: The cost of covering health care expenses in retirement will hit boomers hard
By Allison Bell
Too many boomers who dream of traveling or working on their hobbies when they retire could end up struggling to pay for second-rate health care.
Saving to cover retirement living expenses is tough enough. But Karin Landry, managing partner at Spring Consulting L.L.C., Boston, says advisors had better be warning the conscientious boomer clients who are preparing for the future about another risk: the risk that the cost of health care, Medicare supplement insurance and the Medicare Part B physicians services insurance program will continue to go up.
The Employee Benefit Research Institute, Washington, has estimated that a typical boomer probably will need at least $297,000 in retirement health savings just to cover the cost of Medicare premiums, Medicare supplement premiums and routine out-of-pocket medical expenses through age 90.
That projection assumes an annual health inflation rate of only 3%. The projection that includes a 10% annual inflation rate shows that a typical boomer might need about $1.4 million in savings simply to cover basic retirement medical and retirement health insurance expenses.
Landry, who helps insurers and some large employers design and manage benefit plans, says she and her colleagues rarely lie awake at night worrying about the terrible plight that will face boomers who fail to set aside separate cash for retirement health expenses.
Thats what we do during the day, Landry says.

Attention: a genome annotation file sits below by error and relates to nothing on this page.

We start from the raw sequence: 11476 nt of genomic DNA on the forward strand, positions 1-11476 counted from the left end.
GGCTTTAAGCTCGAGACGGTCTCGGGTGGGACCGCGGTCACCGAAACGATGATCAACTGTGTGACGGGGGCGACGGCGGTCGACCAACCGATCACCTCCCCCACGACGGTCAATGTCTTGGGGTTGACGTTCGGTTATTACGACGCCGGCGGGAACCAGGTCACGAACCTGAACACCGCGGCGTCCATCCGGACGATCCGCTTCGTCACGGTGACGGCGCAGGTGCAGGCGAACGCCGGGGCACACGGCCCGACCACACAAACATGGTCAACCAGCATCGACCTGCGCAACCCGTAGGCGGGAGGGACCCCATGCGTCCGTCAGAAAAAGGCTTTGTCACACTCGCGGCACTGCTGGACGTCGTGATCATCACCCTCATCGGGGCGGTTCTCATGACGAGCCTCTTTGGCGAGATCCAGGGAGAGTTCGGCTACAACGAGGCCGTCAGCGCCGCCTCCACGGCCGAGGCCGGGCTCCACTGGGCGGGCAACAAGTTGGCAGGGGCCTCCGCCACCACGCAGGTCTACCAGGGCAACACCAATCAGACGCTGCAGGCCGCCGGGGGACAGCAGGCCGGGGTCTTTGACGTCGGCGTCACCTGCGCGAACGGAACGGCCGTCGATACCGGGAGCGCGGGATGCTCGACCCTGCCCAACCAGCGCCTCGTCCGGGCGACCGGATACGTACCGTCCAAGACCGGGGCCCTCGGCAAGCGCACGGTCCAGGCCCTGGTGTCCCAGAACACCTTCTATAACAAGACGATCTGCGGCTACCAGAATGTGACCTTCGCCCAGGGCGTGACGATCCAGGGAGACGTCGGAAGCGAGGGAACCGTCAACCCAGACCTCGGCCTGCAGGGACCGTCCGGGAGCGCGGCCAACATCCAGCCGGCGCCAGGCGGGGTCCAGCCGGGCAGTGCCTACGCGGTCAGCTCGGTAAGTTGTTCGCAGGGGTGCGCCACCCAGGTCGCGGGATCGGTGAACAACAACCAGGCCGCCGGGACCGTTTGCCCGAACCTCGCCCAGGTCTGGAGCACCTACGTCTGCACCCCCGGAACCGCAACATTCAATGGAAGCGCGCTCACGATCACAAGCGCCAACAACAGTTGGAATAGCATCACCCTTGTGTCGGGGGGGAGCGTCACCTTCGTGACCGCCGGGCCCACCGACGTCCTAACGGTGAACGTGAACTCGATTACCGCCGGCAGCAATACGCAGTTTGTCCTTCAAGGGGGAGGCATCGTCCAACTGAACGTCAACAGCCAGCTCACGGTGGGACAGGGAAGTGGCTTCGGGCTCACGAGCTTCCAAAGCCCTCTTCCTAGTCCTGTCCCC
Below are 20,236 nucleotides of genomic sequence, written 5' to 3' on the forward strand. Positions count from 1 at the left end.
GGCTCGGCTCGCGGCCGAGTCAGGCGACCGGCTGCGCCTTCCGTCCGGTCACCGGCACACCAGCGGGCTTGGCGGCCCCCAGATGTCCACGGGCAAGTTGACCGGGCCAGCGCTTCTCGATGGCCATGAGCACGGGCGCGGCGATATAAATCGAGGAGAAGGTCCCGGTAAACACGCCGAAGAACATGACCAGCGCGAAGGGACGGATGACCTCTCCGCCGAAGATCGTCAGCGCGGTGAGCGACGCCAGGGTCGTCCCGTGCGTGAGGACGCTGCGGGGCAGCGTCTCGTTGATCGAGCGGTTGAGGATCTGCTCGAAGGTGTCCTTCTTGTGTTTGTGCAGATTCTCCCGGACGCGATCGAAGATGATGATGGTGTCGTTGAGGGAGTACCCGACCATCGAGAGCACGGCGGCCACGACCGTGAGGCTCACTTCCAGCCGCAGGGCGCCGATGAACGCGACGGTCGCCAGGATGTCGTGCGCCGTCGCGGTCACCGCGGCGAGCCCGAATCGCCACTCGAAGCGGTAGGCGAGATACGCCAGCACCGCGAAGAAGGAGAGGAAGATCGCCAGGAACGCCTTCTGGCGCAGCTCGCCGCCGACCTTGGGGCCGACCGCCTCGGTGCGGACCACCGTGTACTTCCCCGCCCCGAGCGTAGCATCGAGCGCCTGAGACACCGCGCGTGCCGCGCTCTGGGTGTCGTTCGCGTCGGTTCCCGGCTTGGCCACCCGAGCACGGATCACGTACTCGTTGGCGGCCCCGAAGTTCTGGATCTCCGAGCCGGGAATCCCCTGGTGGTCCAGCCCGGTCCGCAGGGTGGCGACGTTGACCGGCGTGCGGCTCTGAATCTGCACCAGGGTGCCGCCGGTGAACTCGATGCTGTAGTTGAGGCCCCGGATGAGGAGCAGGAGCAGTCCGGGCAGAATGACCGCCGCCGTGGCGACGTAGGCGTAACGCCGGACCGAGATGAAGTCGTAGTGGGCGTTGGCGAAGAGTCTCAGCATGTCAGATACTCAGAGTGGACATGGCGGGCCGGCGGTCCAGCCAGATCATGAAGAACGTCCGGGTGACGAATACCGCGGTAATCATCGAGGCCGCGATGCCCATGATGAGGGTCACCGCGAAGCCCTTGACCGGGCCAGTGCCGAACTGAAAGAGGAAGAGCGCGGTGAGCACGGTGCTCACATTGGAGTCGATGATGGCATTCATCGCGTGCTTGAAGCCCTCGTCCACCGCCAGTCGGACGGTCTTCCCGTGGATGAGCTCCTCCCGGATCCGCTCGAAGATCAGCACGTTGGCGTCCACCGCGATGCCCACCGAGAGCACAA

If the United States muddles along without enacting major new retirement health savings programs or tax incentives, retired boomers will have to have health care one way or another, Landry says.
But lack of retirement health savings might create a world where as many as 80% of elderly boomers will have to continue working past the official retirement age, Landry says.
Elderly boomers who must compete with other elderly boomers for the bare-bones package of care that the government offers poor retirees could end up dying a year or two earlier than retirees who can afford a better level of care, Landry says.
So, what help can advisors offer today?
Advisors should, of course, recommend that boomer clients use 401(k) plans, individual retirement arrangements, and annuity contracts and life insurance policies to maximize general retirement savings.
Clients who happen to be owners of companies that sponsor defined benefit pension plans can fund their own retirement health costs and other workers retirement health costs by contributing to 401(h) plans.